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Arctic Stronghold of World’s Seeds Flooded After Permafrost Melts

Damian Carrington, reporting for The Guardian:

It was designed as an impregnable deep-freeze to protect the world’s most precious seeds from any global disaster and ensure humanity’s food supply forever. But the Global Seed Vault, buried in a mountain deep inside the Arctic circle, has been breached after global warming produced extraordinary temperatures over the winter, sending meltwater gushing into the entrance tunnel.

The big takeaway from this should be that climate change truly is a threat to civilization. But, I have to say, that melting permafrost wasn’t taken into consideration during the design of this vault seems like a glaring oversight.

Update: Looks like The Guardian might have shamelessly sensationalized this story. Mary Beth Griggs, reporting for Popular Science:

“If there was a worst case scenario where there was so much water, or the pumping systems failed, that it made its way uphill to the seed vault, then it would encounter minus 18 [degrees celsius] and freeze again. Then there’s another barrier [the ice] for entry into the seed vault,” Fowler says. In other words, any water that floods into the tunnel has to make it 100 meters downhill, then back uphill, then overwhelm the pumping systems, and then manage not to freeze at well-below-freezing temperatures. Otherwise, there’s no way liquid is getting into the seed bank — so the seeds are probably safe. […]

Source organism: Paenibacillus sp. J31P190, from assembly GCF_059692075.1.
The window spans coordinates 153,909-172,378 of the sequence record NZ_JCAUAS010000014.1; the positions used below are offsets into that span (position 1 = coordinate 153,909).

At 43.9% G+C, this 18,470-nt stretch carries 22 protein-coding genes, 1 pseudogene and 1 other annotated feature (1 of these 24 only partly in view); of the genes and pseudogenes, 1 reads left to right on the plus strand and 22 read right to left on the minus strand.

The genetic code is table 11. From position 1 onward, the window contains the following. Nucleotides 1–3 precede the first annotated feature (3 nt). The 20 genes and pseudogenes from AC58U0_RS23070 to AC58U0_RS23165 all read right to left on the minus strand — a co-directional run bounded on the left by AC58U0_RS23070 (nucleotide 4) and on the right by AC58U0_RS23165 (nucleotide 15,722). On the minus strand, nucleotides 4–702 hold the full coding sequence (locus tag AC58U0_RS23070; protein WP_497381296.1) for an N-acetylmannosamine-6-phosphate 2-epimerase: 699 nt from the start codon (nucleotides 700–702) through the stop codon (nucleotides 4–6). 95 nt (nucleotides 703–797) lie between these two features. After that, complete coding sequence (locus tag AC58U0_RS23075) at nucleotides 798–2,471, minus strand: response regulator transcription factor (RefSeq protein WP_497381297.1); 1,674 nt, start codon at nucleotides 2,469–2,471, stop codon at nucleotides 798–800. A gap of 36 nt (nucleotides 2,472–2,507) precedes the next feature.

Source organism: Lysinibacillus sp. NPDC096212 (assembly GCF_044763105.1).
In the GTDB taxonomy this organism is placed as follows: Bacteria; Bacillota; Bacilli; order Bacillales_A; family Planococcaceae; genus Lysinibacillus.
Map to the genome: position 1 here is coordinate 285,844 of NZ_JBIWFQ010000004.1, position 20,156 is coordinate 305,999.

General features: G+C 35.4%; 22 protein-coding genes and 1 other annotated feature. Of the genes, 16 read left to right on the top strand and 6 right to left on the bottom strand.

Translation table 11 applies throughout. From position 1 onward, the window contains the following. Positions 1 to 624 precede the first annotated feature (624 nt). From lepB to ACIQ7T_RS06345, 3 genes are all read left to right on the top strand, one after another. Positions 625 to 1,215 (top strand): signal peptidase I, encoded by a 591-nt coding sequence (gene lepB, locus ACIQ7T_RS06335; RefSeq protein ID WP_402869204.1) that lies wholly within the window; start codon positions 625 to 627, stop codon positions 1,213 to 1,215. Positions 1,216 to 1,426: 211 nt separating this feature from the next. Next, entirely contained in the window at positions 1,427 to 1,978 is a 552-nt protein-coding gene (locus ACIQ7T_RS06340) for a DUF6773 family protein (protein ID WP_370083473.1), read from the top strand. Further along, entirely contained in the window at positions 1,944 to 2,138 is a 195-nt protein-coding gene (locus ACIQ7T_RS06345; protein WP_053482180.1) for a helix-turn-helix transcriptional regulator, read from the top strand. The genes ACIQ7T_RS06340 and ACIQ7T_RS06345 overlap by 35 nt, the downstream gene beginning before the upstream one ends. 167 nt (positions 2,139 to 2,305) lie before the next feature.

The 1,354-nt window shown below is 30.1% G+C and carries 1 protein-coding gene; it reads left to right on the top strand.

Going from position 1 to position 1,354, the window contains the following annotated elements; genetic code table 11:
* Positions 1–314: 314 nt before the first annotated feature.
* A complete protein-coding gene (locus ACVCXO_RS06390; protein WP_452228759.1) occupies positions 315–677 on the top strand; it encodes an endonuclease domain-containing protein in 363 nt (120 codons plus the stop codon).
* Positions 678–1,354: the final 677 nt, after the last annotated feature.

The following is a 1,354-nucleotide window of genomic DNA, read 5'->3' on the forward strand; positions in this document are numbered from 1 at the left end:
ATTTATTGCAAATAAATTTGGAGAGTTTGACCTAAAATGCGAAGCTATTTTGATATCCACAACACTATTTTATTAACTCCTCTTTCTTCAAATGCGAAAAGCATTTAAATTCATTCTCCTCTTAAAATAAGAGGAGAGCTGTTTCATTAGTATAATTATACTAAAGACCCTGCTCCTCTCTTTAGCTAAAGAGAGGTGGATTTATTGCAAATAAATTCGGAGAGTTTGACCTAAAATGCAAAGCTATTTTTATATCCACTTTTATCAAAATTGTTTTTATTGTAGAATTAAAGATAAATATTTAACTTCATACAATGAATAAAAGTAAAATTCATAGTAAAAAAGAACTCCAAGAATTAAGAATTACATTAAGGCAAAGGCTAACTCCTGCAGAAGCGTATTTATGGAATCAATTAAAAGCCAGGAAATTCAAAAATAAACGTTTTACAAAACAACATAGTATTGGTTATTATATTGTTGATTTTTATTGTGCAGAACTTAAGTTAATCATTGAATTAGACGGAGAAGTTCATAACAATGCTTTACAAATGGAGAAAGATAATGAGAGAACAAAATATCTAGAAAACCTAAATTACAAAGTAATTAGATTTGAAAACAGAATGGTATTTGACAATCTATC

Still worried? Maybe this will help you exhale: “We did this calculation; if all the ice in the world melted — Greenland, Arctic, Antarctic, everything — and then we had the world’s largest recorded tsunami right in front of the seed vault. So, very high sea levels and the worlds largest Tsunami. What would happen to the seed vault?” Fowler says. “We found that the seed vault was somewhere between a five and seven story building above that point. It might not help the road leading up to the seed vault, but the seeds themselves would be OK.”

Sounds like the vault itself is designed to survive a climate apocalypse — it’s just the entry that isn’t.

Saturday, 20 May 2017